Punitive Damages Strategies

7 Punitive Damages Strategy

Robert B. Carey, Stuart M. Paynter, and Celeste H.G. Boyd

When Big Pharma places profits over safety, know how to empower jurors to punish these corporations and deter future misconduct.

Big Pharma views punitive damages as a cost of doing business—but your goal is to get juries to show those companies what happens when they prioritize their bottom lines over the risks to patients and consumers. With a well-planned strategy, you can help jurors reach a meaningful punitive damages award.

1 – Be industry specific.

Tailor your approach to the pharmaceutical defendant by using a regulatory or industry expert to explain the specific duties that similarly situated companies have. Jurors assume all pharmaceutical companies must act safely, which helps when establishing liability. But to get punitive damages, you should identify and explain the precise duties at play and present an expert opinion that the defendant violated them.

Jurors might understand, for example, that doctors working for a pharmaceutical company have duties to report problems with the company’s drugs. But they may not realize that those duties extend beyond doctors and that FDA regulations governing adverse event reporting can apply to everyone working for that company, from the CEO to an accountant.1 Make sure jurors understand that anyone at the company aware of information suggesting that a medical device or drug has been a factor in a serious injury or death has FDA reporting responsibilities.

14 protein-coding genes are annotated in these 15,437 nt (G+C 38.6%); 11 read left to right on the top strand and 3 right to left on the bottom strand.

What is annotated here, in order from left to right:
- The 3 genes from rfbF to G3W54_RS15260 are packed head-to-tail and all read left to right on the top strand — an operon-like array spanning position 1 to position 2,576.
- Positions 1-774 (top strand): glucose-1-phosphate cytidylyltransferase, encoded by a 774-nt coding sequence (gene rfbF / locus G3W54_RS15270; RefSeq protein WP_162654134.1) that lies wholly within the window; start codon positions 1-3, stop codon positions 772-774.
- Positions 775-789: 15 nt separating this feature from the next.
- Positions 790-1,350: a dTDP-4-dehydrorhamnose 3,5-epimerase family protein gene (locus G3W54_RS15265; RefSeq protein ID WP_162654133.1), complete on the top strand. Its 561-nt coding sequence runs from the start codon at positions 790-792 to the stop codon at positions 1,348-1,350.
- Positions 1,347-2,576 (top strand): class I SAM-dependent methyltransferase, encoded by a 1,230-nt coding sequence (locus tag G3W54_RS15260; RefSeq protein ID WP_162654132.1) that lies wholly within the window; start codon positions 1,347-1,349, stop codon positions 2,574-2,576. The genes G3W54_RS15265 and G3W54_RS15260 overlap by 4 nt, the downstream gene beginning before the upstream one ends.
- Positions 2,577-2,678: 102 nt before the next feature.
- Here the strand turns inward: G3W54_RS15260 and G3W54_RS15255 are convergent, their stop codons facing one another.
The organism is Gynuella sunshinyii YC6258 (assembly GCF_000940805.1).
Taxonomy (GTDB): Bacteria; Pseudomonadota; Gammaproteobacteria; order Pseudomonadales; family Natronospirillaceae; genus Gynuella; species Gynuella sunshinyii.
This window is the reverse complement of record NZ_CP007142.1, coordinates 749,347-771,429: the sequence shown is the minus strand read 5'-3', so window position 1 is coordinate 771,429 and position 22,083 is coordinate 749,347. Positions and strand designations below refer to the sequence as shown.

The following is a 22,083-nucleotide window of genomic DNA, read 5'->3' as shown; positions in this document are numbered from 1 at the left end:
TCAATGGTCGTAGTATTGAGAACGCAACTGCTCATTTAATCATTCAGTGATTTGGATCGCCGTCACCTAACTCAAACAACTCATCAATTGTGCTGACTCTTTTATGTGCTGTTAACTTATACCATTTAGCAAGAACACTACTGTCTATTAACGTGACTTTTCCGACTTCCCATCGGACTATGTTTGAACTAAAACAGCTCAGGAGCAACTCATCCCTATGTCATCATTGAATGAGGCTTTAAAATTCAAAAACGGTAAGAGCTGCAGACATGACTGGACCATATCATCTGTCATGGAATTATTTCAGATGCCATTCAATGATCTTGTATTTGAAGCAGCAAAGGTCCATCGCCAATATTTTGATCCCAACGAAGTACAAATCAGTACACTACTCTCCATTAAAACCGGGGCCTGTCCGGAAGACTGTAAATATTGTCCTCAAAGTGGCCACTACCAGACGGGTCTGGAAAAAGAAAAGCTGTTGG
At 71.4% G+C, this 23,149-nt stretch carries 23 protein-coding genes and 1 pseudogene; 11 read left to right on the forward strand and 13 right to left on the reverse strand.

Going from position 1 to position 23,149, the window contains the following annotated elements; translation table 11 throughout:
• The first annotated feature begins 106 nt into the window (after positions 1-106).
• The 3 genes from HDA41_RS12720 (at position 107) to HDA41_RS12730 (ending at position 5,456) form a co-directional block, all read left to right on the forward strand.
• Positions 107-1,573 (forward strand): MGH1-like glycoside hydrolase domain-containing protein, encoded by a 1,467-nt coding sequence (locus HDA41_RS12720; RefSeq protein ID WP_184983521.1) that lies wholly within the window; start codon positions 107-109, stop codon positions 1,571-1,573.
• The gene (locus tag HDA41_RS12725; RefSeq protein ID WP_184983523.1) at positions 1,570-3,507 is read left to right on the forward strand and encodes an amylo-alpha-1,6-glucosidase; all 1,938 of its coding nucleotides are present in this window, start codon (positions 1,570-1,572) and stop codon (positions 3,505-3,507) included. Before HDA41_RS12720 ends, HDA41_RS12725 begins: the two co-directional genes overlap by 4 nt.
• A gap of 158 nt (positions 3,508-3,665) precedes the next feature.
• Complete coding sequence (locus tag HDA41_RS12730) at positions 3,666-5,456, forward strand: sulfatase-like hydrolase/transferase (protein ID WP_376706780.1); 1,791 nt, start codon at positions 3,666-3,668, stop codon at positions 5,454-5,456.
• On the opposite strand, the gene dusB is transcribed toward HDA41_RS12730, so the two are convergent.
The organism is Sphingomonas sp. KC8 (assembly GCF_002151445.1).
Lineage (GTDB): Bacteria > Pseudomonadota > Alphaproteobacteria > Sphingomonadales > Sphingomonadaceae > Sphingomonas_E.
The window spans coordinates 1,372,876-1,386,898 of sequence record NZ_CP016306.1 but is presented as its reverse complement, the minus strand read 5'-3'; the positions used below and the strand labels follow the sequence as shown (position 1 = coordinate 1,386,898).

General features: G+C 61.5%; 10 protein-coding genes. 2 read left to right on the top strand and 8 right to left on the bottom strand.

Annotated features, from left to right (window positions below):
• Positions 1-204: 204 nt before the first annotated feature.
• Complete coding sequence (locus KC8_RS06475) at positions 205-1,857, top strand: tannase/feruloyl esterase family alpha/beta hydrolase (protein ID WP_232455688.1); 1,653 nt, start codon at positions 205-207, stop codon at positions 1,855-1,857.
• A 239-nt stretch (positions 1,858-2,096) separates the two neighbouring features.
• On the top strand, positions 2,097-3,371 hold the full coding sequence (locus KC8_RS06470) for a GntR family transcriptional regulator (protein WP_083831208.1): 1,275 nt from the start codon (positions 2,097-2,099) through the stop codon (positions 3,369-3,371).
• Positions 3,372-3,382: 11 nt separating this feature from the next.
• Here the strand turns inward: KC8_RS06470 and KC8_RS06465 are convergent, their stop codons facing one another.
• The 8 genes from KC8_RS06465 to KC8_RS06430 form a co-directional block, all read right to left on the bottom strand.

The duties at issue in your case may derive from FDA regulations, industry standards, or broader quality engineering best practices. Testimony or internal documents showing that the defendant acknowledged these duties but still violated them can be particularly powerful.

In a recent case against a dialysis company, which resulted in significant punitive damages, we presented evidence that the defendant received but ignored instructions and warnings from the manufacturer of a product that the company used in its treatments. These warnings advised product users of the very risk that caused the patient’s death.